Northern Territory recreational fishers are now required to register to access about a third of the Top End's coastline.
The free online permits grant access to fishing spots across about 2000 kilometres of Indigenous sea country, the Northern Land Council says.
"The NLC has statutory responsibilities to assist traditional owners to manage their country and we take those responsibilities very seriously," chief executive Marion Scrymgour said.
Known as the Blue Mud Bay registration process, the new requirements start on Monday, with free access until December 31, 2022.
Talks about what happens after that are ongoing.
The NLC says the new system reflects the 2008 High Court of Australia decision that recognises Aboriginal ownership of tidal Aboriginal land - sometimes called the "intertidal zone" - in the Northern Territory.
Consultation with traditional owners for access to the popular Finniss River and Mini Mini systems has not been finalised.
NT Minister for Parks and Rangers Selena Uibo said the government was focused on ensuring long term access for recreational fishers.
"We believe we are firmly on the right path to providing some resolutions in the long run about access arrangements," she said.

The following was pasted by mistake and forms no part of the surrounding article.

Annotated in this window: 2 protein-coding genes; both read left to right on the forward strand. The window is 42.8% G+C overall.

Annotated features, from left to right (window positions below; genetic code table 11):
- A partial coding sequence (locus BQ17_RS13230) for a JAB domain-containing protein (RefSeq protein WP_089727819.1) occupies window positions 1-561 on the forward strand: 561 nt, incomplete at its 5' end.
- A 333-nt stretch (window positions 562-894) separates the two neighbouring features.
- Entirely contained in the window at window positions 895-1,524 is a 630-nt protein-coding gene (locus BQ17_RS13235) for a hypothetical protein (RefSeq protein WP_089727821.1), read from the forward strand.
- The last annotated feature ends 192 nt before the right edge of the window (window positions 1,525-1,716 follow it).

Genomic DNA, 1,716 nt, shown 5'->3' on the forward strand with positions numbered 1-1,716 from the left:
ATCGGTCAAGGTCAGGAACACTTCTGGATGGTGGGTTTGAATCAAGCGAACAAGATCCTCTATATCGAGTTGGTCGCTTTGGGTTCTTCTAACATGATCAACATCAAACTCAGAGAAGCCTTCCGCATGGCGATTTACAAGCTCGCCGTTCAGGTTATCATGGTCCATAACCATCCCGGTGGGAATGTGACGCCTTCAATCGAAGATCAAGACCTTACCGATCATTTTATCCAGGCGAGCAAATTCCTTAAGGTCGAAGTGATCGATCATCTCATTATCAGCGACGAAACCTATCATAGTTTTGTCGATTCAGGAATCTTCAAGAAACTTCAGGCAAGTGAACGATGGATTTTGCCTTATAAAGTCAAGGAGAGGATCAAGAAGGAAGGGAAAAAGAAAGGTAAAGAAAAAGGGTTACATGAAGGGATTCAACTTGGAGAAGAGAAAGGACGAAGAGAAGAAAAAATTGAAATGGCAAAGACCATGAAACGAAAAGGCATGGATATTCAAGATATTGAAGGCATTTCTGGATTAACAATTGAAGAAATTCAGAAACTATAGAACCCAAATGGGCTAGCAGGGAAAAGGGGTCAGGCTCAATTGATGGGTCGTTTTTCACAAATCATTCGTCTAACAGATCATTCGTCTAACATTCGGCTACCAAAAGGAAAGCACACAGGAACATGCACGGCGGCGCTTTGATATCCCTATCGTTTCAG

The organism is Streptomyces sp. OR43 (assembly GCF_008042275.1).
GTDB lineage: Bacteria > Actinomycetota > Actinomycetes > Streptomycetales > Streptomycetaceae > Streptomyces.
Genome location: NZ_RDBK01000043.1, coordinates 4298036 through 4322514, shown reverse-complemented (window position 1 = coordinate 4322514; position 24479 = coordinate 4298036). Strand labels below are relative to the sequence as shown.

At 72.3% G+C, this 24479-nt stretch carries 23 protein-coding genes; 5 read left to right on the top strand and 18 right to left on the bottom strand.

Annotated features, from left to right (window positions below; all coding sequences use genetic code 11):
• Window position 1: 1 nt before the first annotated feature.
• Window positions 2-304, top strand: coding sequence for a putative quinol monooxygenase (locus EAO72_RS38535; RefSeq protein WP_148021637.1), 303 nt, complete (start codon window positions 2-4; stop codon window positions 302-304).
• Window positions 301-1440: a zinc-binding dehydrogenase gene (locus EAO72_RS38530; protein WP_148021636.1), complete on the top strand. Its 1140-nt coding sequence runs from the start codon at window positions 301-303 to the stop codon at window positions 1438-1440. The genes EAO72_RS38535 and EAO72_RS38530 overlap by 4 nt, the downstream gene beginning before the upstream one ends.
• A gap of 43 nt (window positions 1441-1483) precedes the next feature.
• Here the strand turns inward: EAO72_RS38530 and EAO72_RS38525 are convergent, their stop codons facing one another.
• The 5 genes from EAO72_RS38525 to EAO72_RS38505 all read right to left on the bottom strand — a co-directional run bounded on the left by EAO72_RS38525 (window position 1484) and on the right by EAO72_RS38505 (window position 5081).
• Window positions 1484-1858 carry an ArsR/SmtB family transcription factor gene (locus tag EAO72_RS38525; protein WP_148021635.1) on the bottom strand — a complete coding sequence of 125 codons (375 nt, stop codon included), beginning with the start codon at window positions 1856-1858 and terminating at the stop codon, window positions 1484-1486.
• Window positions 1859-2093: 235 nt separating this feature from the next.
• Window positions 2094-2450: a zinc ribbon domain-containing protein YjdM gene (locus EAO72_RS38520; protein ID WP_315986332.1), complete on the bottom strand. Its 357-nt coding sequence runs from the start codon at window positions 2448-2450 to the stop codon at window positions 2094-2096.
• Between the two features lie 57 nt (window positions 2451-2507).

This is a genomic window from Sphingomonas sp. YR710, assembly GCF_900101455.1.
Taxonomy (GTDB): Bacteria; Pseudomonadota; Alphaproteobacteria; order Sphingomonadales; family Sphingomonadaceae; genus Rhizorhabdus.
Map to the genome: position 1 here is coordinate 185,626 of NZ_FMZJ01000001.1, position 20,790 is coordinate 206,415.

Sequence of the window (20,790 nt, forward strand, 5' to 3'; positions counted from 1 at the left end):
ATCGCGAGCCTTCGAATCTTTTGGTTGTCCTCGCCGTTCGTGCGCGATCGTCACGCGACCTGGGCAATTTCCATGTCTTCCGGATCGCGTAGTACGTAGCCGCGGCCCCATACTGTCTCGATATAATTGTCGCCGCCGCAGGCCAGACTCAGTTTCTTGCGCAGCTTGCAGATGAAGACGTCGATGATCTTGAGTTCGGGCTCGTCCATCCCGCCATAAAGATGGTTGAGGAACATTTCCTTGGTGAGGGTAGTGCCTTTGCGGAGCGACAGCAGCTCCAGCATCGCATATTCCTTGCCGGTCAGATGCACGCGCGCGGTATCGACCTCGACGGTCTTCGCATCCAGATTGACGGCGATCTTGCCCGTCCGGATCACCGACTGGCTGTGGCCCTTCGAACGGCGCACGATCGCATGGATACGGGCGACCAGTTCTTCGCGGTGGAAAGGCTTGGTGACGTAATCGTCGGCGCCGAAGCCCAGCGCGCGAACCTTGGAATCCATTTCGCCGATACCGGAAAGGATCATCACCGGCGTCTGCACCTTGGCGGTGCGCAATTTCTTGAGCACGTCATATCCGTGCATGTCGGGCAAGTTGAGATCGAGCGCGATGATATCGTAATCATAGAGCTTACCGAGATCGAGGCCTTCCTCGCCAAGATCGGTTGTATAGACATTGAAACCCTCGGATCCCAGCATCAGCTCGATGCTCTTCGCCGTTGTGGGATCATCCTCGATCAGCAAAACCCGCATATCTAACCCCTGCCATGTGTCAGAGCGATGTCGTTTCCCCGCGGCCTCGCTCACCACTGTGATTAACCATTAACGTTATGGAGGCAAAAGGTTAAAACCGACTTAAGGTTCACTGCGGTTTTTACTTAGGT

The new registration system follows agreements permitting amateur access to fishing areas along 1,100km of other Indigenous sea areas, that have been in place since 2013.
The Amateur Fishermen's Association of the Northern Territory has called on the government to act in the interest of all Territorians, saying fishers are locked out of some of the most popular and socially significant recreational fishing areas in the Top End.
"While we fully respect traditional owners' rights to decide upon access to their waters, AFANT is not convinced that the new regime is anywhere near the best solution to resolve Blue Mud Bay access," a spokesman said in a statement.
"Instead, it is a product of an unbalanced deal, and seems like a failure by the NT government to secure the best possible outcome in the interest of all Territorians."
A regulatory framework via the NT Fisheries Act and Land Rights Agreements already exists for professional fishers and guided fishing tour operators.
The intertidal zone is the area between the high tide and low tide water marks.
Fishing spots that are currently only accessible by vehicle may also require an NLC transit permit.
The Northern Territory coastline is about 5400km in length.
Anglers can still access many popular NT fishing spots not covered by the agreement without registering, including Darwin Harbour, the Adelaide River and the bottom half of the Tiwi Islands.
Australian Associated Press